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Mercenary for Justice

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James Kopp: The murderer.  

So he said yes.

Joseph insists his decision wasn’t about abortion. It was about murder. “Pro-life? I got no problem with that. But murdering someone? I got a problem with that regardless who they are.”

Then there was the money—or as Joseph calls it, “the incentive.”

“Want me to lie to you and tell you no?” Joseph says. “I’d be lying to myself.”

The bureau wanted to bug everything—Dennis’s place on Chestnut Street, Joseph’s car—so they could listen as Joseph tried to get Dennis and Loretta to reveal where Kopp was. But until they could get warrants, Joseph would be their eyes and ears. The agents provided Joseph with cash for entertaining Dennis and Loretta. He was already buying them meals almost every day; now the FBI was picking up the tab. Joseph would tag along with Dennis to trash cans where he got rid of reams of paper so the FBI could search through them once Joseph tipped them off. Later, Osborn suggested that Joseph give Dennis a bunch of prepaid phone cards that the FBI could trace. In time, the FBI knew about every call Dennis and Loretta made or received. Joseph once sat with Dennis and Loretta at his place as they watched a 60 Minutes segment about the hunt for Kopp, waiting for them to give something up. They said nothing the agents could use.

About a month into his surveillance, the three of them were in Dennis’s car, heading home from a Chinese buffet in Canarsie. Loretta’s cell rang. She picked it up and gasped.

“It’s him! It’s him!”

“Pull over,” Dennis said.

Joseph might have guessed they were talking about Kopp, but he wasn’t sure. He tried to act uninterested. “Dennis, do me a favor, man. Just drop me off.” That night, he called Michael Osborn and told him what had happened. All he got were questions—what did Loretta say? Who was she talking to? They needed more.

“How,” asked the FBI agent, “would you like to have $1 million?”

By the end of 1999, Kopp had made his way from London to Dublin, calling himself Timothy Guttler, walking the streets, even hanging out in well-traveled spots like Bewleys coffee shop. The following July, he took the name Sean O’Briain, a name he’d seen on a local tombstone. Kopp wanted eventually to return to Canada or America—perhaps just to be around the people he loved, perhaps to come out of what he called “retirement.” Throughout his exile, he wrote letters—at times lighthearted and jokey, at times sentimental—to his friends Dennis Malvasi and Loretta Marra at 385 Chestnut Street in Brooklyn.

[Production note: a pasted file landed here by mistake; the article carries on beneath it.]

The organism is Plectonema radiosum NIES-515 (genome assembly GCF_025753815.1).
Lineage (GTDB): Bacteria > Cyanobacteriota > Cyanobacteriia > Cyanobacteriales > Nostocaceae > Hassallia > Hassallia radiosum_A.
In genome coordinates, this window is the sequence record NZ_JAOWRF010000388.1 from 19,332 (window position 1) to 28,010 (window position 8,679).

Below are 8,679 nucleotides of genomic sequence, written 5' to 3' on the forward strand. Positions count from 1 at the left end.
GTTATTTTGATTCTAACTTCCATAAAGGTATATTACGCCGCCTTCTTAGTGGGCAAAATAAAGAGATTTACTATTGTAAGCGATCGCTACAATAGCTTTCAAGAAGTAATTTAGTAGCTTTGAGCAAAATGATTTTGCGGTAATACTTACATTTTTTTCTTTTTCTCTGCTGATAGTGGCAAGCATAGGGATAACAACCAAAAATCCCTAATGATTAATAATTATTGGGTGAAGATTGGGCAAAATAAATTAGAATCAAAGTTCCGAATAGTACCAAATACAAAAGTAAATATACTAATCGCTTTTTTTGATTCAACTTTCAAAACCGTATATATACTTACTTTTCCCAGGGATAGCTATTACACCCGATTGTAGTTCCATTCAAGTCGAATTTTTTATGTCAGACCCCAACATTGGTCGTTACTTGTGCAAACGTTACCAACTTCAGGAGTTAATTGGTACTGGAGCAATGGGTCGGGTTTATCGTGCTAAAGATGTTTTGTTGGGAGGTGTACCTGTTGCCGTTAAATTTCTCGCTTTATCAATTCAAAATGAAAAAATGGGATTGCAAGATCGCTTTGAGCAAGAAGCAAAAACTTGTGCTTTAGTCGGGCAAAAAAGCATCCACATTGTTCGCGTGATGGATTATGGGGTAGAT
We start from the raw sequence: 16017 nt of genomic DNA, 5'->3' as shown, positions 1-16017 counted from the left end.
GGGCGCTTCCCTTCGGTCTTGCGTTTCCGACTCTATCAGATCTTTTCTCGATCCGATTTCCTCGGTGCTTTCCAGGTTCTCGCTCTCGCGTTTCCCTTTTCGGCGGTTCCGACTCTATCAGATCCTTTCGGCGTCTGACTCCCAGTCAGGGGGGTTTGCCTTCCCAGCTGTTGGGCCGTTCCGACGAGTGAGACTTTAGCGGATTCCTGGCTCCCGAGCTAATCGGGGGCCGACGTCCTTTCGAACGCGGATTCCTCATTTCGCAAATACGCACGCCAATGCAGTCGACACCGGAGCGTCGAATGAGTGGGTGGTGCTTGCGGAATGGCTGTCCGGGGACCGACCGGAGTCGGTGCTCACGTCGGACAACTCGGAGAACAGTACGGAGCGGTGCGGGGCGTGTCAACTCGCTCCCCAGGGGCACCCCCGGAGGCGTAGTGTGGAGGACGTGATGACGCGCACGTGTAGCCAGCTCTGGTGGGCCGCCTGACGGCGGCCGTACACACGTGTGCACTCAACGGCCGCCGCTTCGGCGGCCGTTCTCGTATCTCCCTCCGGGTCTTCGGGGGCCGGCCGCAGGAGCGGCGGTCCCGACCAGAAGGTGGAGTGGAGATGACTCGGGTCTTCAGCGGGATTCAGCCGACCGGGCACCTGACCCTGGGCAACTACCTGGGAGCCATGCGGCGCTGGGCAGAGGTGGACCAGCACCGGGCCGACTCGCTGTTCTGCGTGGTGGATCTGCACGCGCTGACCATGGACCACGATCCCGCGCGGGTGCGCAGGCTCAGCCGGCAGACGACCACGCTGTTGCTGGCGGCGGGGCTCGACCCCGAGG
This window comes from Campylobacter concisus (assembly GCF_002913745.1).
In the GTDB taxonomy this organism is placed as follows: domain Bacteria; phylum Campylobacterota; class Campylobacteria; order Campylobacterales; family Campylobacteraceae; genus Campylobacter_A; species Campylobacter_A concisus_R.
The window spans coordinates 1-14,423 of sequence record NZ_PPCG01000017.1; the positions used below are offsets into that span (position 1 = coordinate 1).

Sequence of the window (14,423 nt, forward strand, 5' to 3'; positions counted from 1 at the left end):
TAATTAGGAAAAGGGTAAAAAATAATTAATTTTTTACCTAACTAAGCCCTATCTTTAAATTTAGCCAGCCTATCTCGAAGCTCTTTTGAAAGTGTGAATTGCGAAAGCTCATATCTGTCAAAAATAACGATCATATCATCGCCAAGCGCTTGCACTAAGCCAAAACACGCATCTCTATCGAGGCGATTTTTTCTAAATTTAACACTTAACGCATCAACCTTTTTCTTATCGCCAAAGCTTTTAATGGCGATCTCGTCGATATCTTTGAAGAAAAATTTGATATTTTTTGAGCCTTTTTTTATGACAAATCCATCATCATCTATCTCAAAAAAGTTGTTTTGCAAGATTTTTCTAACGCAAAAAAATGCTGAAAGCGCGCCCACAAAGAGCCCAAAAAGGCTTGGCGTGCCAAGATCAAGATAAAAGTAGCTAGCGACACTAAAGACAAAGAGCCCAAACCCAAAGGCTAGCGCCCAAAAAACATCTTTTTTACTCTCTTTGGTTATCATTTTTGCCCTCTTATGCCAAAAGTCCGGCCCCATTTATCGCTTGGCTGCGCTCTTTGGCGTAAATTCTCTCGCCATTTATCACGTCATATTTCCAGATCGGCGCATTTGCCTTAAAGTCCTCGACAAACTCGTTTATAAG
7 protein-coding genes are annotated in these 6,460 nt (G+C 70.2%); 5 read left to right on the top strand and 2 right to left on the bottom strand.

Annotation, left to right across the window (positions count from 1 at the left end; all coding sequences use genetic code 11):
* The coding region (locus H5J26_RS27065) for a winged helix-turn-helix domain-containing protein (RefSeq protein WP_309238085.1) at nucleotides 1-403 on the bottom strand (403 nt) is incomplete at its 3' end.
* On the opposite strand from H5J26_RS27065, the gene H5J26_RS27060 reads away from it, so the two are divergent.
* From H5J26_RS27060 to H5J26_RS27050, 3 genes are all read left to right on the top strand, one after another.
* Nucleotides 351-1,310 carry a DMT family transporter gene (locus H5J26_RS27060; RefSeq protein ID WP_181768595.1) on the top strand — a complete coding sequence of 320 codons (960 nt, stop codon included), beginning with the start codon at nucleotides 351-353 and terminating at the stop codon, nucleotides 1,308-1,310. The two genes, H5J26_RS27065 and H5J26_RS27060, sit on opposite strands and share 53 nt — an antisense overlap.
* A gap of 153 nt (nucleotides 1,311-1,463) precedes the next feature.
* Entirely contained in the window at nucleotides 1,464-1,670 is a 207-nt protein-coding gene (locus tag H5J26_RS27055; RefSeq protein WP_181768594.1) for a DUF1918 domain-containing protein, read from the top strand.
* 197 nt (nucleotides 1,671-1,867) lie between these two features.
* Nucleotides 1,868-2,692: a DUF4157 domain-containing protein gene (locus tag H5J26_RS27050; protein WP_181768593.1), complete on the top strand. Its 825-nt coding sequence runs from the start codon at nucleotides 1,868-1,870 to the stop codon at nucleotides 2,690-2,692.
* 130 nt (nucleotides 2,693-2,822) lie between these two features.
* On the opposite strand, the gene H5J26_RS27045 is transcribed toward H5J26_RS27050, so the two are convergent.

Joseph, meanwhile, spent the next year hinting to Dennis and Loretta that he wanted to join their cause. Joseph would tell Michael Osborn he was going on car trips with Dennis and Loretta, and the FBI would loan him cars with bugs; he’d tell Dennis and Loretta his own car was in the shop. According to FBI transcripts from Jon Wells’s book about the Kopp case, Sniper, Joseph (referred to in the book as a “confidential source”) and Loretta were talking on one car trip about gumming the locks of clinic entrances with glue—a tactic used to stop abortions, if only for a few hours.

Joseph brought up the Slepian murder.

“You think the shooter was trying to kill him?” he asked.

“You’re always out there to maim,” she said.

“What’s Jim’s opinion on that?” he asked—slipping in a mention of Kopp’s name.

“I know he feels bad for Slepian’s children,” she said. “But he knows Slepian was not an innocent person, either. He was, morally, a guilty person.”

Joseph couldn’t think of a way to ask Loretta where Kopp was hiding. Instead, he brought up Dennis’s clinic bombings. That was when Loretta told Joseph that she thought Dennis never should have surrendered to the cardinal. “In my opinion, Dennis had an obligation not to obey him,” Loretta said. “O’Connor’s request was a sinful command.”

On another trip, Joseph remembers asking Loretta, “Would you really have the fortitude to kill a human being?”

“I think I’d be capable of killing,” she said, “for God and a higher good.”

After Joseph and Loretta came home, Osborn pushed Joseph to go inside Dennis and Loretta’s apartment; they’d always made excuses whenever Joseph tried to enter. Joseph went on a shopping spree and came over on the pretext of delivering presents. “They had a little room, nothing much,” he remembers. “They slept on the freakin’ floor.” When Loretta stepped out to a bodega, Joseph started to play with little Louis. Joseph pointed to a picture on a shelf of James Kopp with a cross on it.

“Who’s this guy?” Joseph asked.

“Oh, that’s Uncle Jim,” said Louis.


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